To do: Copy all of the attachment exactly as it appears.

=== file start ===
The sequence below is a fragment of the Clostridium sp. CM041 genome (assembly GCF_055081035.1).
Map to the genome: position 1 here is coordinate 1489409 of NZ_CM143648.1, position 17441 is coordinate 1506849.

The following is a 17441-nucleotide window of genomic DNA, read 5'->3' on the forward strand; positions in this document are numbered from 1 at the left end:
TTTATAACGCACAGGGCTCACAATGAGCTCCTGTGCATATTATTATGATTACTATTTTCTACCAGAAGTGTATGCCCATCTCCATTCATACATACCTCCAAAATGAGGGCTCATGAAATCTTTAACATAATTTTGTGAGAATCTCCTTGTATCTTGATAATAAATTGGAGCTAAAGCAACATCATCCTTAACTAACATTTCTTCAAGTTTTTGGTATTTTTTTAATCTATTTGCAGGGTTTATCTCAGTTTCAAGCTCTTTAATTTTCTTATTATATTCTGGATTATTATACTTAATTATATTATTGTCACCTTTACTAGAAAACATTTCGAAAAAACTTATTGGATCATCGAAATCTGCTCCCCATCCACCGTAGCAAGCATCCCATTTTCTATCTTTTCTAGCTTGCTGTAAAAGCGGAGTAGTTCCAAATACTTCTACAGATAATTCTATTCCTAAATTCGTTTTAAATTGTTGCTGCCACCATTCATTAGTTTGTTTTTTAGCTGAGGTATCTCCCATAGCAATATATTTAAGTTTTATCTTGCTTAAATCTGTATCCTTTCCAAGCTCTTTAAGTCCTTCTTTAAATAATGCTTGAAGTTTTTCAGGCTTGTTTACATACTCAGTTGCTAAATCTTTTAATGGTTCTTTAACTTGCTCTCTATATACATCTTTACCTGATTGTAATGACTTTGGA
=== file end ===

The sequence below is a fragment of the Clostridium sp. CM041 genome (assembly GCF_055081035.1).
Map to the genome: position 1 here is coordinate 1489409 of NZ_CM143648.1, position 17441 is coordinate 1506849.

The following is a 17441-nucleotide window of genomic DNA, read 5'->3' on the forward strand; positions in this document are numbered from 1 at the left end:
TTTATAACGCACAGGGCTCACAATGAGCTCCTGTGCATATTATTATGATTACTATTTTCTACCAGAAGTGTATGCCCATCTCCATTCATACATACCTCCAAAATGAGGGCTCATGAAATCTTTAACATAATTTTGTGAGAATCTCCTTGTATCTTGATAATAAATTGGAGCTAAAGCAACATCATCCTTAACTAACATTTCTTCAAGTTTTTGGTATTTTTTTAATCTATTTGCAGGGTTTATCTCAGTTTCAAGCTCTTTAATTTTCTTATTATATTCTGGATTATTATACTTAATTATATTATTGTCACCTTTACTAGAAAACATTTCGAAAAAACTTATTGGATCATCGAAATCTGCTCCCCATCCACCGTAGCAAGCATCCCATTTTCTATCTTTTCTAGCTTGCTGTAAAAGCGGAGTAGTTCCAAATACTTCTACAGATAATTCTATTCCTAAATTCGTTTTAAATTGTTGCTGCCACCATTCATTAGTTTGTTTTTTAGCTGAGGTATCTCCCATAGCAATATATTTAAGTTTTATCTTGCTTAAATCTGTATCCTTTCCAAGCTCTTTAAGTCCTTCTTTAAATAATGCTTGAAGTTTTTCAGGCTTGTTTACATACTCAGTTGCTAAATCTTTTAATGGTTCTTTAACTTGCTCTCTATATACATCTTTACCTGATTGTAATGACTTTGGA